“Just about ripped my arms off,” said a man wrestling with several tarps ripped loose from Oskar Blues Home Made Liquids & Solids in Longmont.
Lawn furniture is being shared with the neighbors. Trash cans are on rolling, noisy tours. I still don’t know where the lid from the recycle bin went after the wind got cranking at my house a few months back. Day after day, it seems like we’re getting plastered by wind this year.
“I’m over it,” as one woman said — has become the mantra of the year.
The worst may soon be over — at least on average, according to Nolan Doesken, Colorado’s chief meteorologist.
“Late March through the end of April is the windiest time of year for the Front Range, not in terms of the strongest winds, those can occur in mid winter, but in terms of the persisting winds,” Doesken said.
We asked if this year we’ve set some kind of record. Nope.
So if you want to understand the winds over the past few months, you start with Part 1.
“In December, January and February, it was those high level jet stream (winds) high-tailing it across the mountains and every now and then, eroding down the Front Range and blasting winds down the Front Range,” Doesken said. “When we have snow cover on the Front Range, we tend to get stable cold air over the snow, the winds may still be howling at mountaintop level, but they tend to slide right over the top.”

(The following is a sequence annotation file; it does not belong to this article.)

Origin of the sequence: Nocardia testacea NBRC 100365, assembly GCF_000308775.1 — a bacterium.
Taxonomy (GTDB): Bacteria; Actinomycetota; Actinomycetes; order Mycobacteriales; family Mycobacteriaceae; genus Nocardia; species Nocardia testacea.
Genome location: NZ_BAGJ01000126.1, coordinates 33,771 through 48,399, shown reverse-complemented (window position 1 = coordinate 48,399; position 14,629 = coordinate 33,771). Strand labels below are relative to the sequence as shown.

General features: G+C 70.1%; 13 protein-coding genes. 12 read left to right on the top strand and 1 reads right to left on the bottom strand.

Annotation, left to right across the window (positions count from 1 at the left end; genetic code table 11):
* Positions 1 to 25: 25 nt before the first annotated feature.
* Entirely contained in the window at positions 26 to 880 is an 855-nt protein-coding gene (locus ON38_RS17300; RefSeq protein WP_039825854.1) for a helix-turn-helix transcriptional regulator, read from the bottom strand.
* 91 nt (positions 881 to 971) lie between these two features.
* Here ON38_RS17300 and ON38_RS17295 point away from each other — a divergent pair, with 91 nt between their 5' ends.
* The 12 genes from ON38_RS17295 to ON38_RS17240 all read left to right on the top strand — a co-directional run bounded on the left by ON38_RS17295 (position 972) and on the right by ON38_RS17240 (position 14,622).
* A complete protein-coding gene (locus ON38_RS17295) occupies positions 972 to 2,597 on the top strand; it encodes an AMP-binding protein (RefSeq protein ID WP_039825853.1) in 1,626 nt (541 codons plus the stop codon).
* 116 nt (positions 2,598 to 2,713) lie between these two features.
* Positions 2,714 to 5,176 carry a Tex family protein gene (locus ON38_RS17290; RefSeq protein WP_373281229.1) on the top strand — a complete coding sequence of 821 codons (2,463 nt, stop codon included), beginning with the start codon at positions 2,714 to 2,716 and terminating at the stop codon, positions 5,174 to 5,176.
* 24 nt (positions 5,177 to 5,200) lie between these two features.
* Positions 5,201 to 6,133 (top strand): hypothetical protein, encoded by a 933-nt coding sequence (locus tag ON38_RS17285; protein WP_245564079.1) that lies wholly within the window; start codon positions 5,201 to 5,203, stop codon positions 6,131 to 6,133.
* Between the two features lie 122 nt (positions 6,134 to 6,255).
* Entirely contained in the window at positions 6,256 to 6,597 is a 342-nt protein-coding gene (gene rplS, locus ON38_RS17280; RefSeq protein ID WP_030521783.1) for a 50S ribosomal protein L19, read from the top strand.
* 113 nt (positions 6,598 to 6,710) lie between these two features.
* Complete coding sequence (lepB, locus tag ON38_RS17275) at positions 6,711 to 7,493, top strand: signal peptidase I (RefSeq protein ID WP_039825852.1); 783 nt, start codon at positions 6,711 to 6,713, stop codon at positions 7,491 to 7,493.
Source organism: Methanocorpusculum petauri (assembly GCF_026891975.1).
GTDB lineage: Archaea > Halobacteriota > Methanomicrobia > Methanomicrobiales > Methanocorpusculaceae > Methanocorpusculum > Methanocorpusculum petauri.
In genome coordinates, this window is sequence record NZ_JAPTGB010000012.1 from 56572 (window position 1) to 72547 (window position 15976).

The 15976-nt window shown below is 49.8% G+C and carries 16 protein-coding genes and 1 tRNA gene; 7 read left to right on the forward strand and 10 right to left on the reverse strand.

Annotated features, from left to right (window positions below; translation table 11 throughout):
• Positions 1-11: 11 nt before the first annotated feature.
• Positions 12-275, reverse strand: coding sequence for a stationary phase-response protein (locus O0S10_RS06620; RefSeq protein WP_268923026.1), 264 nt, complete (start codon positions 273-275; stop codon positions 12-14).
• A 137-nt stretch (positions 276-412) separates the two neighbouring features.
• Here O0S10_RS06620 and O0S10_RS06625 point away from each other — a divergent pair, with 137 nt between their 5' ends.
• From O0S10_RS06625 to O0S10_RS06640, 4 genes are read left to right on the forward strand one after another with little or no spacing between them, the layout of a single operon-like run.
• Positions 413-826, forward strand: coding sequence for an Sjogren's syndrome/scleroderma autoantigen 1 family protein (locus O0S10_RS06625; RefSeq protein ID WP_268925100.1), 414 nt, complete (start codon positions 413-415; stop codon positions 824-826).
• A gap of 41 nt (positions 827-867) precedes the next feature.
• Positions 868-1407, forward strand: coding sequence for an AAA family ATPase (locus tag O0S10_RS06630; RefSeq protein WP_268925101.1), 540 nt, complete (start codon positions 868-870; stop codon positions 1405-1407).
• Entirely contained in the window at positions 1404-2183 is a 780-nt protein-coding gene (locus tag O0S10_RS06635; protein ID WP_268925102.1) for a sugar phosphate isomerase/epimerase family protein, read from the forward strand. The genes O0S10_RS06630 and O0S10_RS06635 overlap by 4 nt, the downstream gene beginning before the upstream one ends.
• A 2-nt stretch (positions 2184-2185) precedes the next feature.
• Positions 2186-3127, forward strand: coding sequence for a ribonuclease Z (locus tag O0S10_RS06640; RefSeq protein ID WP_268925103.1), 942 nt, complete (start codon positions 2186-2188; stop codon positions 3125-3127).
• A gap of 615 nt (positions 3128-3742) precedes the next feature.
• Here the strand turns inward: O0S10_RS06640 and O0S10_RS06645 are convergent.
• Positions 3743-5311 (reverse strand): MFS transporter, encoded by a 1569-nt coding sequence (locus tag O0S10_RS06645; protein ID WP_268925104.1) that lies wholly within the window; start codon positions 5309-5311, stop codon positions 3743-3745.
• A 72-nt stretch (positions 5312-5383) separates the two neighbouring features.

But with a winter like we’ve just had, the lack of snow means warmer ground on the Front Range and more hot air rising.
“Warm air rises, cold air sinks, and the warmer the ground is and the colder it is aloft, the more mixing you tend to get in the atmosphere and it tends to bring the high level winds right down to the ground.”
The result is the howling winds we got sometimes during the colder months.
There are wind notches in Colorado where it comes barreling in over the Continental Divide, then down over the wide open spaces just east of the foothills.
“It’s not so much the notch in the Continental Divide as it is the elevated, it’s higher ground than the rest of the areas at the base of the Foothills.”
Those areas, like along Highway 93 north of Golden are also places where the distance to the Continental Divide is often less.
With the windy winter we had, this March and April’s winds seems only worse.
“Bin, bing, bing, steady,” Doesken said. He doesn’t like it either, but if you’re out in it regularly, you don’t have much choice. “And I love to bike to work and I hate wind.”